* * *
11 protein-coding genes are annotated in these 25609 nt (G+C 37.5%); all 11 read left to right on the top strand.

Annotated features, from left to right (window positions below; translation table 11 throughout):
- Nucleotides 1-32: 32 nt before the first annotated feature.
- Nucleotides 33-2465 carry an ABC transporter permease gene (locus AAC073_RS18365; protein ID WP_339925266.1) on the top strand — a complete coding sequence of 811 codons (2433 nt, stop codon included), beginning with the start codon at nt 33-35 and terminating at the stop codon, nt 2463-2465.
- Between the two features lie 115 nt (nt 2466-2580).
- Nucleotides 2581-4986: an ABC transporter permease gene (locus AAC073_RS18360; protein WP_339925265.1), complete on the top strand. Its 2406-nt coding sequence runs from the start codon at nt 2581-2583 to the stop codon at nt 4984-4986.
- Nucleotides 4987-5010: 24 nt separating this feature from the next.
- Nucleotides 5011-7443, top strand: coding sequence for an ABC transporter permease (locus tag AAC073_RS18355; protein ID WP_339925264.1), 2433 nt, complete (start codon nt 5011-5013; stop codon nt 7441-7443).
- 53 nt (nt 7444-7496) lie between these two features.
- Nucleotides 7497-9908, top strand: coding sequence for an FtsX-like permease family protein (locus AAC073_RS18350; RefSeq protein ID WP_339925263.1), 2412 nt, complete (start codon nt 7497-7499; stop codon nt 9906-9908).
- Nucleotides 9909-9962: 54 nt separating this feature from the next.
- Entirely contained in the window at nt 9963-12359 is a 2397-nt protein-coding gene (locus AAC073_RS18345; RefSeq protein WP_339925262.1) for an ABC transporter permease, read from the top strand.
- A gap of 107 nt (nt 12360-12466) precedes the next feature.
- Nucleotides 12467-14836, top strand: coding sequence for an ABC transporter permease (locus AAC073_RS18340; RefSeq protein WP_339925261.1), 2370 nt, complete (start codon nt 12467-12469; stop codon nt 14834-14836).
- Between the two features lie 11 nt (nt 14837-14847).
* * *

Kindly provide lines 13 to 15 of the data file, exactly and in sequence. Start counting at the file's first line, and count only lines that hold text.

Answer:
- A gap of 107 nt (nt 12360-12466) precedes the next feature.
- Nucleotides 12467-14836, top strand: coding sequence for an ABC transporter permease (locus AAC073_RS18340; RefSeq protein WP_339925261.1), 2370 nt, complete (start codon nt 12467-12469; stop codon nt 14834-14836).
- Between the two features lie 11 nt (nt 14837-14847).